Making it all add up
PUBLISHED: 17:27 27 August 2009 | UPDATED: 16:12 20 February 2013
Paying for your child's education may seem a daunting prospect, but there are options, as Maheesha Kottegoda explains
WHEN it comes to paying school fees, the best advice is to plan ahead. Start saving as early as possible and adopt a financial strategy that will enable all fees to be met in the event of any financial crisis. Seek independent advice and ideally put plans into place before the child's first birthday. Long-term planning ideas suggested by financial advisers, Edward Jones, include shares, mutual funds and corporate bonds. Those with less time to play with may want to consider ISAs.
There are many ways to pay fees, as few can afford the cost outright. If you can stump up three years' cash in one go, you might qualify for a discount. Lumps sums let schools take advantage of their charitable status by investing the money and earning interest tax free, but most families may not be able to do this. Shrewd parents must juggle assets, butter up grandparents and harness any available bursaries. A third of all the pupils in Britain's independent schools receive some help with school fees, mostly from their own schools, in the form of scholarships and bursaries.
Bursaries and scholarships
Bursaries can cover anything from 10 to 100 per cent of the school fees. Many schools offer bursaries based on a particular talent. The Abbey School in Reading, for example, offer music scholarships at year 7, 10 and 12 as well as academic ability. Standards are high. On music, for example, the school tends to advise that the child should be up to Grade 5 standard on one instrument (with the caveat that if she shows "great promise" this might be enough).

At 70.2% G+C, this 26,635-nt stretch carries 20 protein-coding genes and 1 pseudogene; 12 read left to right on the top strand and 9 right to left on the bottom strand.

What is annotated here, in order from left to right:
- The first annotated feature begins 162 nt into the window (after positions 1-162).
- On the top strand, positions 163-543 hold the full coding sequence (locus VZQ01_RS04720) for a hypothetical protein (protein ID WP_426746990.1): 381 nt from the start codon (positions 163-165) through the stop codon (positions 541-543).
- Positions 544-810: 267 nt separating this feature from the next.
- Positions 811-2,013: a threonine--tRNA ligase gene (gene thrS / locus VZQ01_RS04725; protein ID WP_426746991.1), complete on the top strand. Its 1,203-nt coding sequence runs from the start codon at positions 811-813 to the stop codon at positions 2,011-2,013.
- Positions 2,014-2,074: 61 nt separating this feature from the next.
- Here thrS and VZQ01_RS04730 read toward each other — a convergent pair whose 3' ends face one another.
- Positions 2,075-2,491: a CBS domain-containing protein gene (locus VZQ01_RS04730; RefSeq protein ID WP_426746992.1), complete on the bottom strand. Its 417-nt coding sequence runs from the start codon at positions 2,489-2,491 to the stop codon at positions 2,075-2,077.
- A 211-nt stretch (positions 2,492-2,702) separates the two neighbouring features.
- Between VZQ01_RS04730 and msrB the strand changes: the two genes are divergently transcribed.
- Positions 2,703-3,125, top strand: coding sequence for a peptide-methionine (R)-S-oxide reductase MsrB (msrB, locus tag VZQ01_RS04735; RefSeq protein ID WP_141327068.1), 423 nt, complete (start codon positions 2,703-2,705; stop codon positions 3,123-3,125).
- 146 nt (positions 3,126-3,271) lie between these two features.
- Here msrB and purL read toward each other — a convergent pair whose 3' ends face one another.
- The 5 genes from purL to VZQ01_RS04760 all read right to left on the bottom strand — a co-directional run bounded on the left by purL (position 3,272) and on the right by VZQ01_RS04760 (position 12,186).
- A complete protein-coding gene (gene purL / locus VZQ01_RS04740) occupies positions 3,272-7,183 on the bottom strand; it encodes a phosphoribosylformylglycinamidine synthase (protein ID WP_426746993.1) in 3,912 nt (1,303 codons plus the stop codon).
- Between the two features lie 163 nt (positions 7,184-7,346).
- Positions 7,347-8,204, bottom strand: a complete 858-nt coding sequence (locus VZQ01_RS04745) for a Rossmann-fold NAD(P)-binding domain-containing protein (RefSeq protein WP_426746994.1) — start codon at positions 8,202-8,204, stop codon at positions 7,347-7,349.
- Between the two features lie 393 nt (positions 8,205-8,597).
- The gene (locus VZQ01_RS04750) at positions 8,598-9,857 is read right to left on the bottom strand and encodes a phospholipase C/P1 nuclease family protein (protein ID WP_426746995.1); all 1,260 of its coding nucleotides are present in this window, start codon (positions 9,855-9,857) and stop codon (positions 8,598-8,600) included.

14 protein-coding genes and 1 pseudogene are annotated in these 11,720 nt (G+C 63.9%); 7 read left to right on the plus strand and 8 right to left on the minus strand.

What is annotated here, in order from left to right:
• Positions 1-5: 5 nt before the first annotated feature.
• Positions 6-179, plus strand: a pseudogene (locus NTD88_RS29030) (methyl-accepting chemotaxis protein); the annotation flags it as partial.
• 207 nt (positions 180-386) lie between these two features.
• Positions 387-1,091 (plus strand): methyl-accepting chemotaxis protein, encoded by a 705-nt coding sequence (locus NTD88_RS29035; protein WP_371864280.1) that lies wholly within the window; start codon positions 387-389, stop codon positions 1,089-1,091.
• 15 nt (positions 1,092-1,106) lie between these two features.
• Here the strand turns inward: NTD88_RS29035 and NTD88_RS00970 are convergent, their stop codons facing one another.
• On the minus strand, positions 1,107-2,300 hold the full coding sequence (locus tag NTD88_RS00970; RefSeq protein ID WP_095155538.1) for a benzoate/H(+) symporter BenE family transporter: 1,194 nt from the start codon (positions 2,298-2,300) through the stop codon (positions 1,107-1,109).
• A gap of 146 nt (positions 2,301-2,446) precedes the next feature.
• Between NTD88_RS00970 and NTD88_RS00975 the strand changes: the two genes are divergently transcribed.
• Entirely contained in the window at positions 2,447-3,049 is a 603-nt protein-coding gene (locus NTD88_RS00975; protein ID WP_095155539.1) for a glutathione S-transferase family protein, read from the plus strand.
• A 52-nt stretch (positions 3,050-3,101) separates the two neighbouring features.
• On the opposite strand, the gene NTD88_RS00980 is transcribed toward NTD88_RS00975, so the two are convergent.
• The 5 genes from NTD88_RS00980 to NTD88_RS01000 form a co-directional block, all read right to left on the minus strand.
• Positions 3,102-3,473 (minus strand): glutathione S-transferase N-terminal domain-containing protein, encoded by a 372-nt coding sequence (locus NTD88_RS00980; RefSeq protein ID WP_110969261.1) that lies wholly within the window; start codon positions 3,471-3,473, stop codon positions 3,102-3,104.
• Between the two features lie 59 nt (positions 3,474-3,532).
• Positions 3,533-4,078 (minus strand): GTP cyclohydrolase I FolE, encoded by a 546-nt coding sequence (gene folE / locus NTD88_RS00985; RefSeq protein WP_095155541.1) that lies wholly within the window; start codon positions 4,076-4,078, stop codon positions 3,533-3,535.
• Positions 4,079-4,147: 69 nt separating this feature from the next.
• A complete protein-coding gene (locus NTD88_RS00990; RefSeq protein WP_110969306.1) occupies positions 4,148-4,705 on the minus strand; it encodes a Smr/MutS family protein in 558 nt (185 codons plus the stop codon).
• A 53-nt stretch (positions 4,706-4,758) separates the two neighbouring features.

Many schools award scholarships for academic, sporting, musical or 'all-round' excellence. Few are now worth more than 10 per cent of the fees, though most can be topped up with means-tested bursaries if parents are hard up. Most awards are available at secondary, rather than prep, level and the older foundations, such
as Eton, tend to be the wealthiest.
The Educational Trusts Forum offers information about the very wide variety of organisations which provide grants for a whole variety of reasons. It also offers
an advice line each morning (05601 503 524).
The grants are wide-ranging, including those from the Girls' Day School Trust (which mentions on its website that awards are usually for those whose family income is less than £16,500
There are also awards for military personnel (HM forces bursaries), clergy, siblings of pupils already in the school, and teachers' family bursaries (for children of those teaching in the school itself).
Saving and investing
Obvious solutions to reliably raise money will include remortgaging the family home and unlocking pensions, but according to Kris Garwood at Edward Jones, those looking to cover educational costs could consider investments such as shares, mutual funds and corporate bonds.
Kris says: "When choosing a particular investment, consider both the time span and your attitude to risk. Generally, the longer you have until your child begins education, the more time your money has to potentially grow and weather any market fluctuations.